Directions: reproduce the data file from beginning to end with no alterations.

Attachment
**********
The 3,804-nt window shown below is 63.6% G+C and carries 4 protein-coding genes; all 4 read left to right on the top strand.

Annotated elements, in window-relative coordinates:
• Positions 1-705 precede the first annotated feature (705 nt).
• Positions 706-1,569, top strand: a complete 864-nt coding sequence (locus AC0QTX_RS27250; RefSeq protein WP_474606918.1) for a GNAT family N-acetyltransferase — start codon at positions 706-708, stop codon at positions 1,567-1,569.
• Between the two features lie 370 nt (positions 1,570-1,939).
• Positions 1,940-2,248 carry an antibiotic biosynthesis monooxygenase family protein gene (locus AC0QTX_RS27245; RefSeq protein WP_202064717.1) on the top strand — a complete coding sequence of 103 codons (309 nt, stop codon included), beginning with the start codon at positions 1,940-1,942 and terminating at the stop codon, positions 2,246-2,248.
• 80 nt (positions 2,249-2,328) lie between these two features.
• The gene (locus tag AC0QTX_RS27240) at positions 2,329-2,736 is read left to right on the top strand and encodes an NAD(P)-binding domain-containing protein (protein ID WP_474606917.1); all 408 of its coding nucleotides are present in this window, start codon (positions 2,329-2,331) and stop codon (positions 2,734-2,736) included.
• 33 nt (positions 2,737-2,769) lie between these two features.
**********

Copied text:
The 3,804-nt window shown below is 63.6% G+C and carries 4 protein-coding genes; all 4 read left to right on the top strand.

Annotated elements, in window-relative coordinates:
• Positions 1-705 precede the first annotated feature (705 nt).
• Positions 706-1,569, top strand: a complete 864-nt coding sequence (locus AC0QTX_RS27250; RefSeq protein WP_474606918.1) for a GNAT family N-acetyltransferase — start codon at positions 706-708, stop codon at positions 1,567-1,569.
• Between the two features lie 370 nt (positions 1,570-1,939).
• Positions 1,940-2,248 carry an antibiotic biosynthesis monooxygenase family protein gene (locus AC0QTX_RS27245; RefSeq protein WP_202064717.1) on the top strand — a complete coding sequence of 103 codons (309 nt, stop codon included), beginning with the start codon at positions 1,940-1,942 and terminating at the stop codon, positions 2,246-2,248.
• 80 nt (positions 2,249-2,328) lie between these two features.
• The gene (locus tag AC0QTX_RS27240) at positions 2,329-2,736 is read left to right on the top strand and encodes an NAD(P)-binding domain-containing protein (protein ID WP_474606917.1); all 408 of its coding nucleotides are present in this window, start codon (positions 2,329-2,331) and stop codon (positions 2,734-2,736) included.
• 33 nt (positions 2,737-2,769) lie between these two features.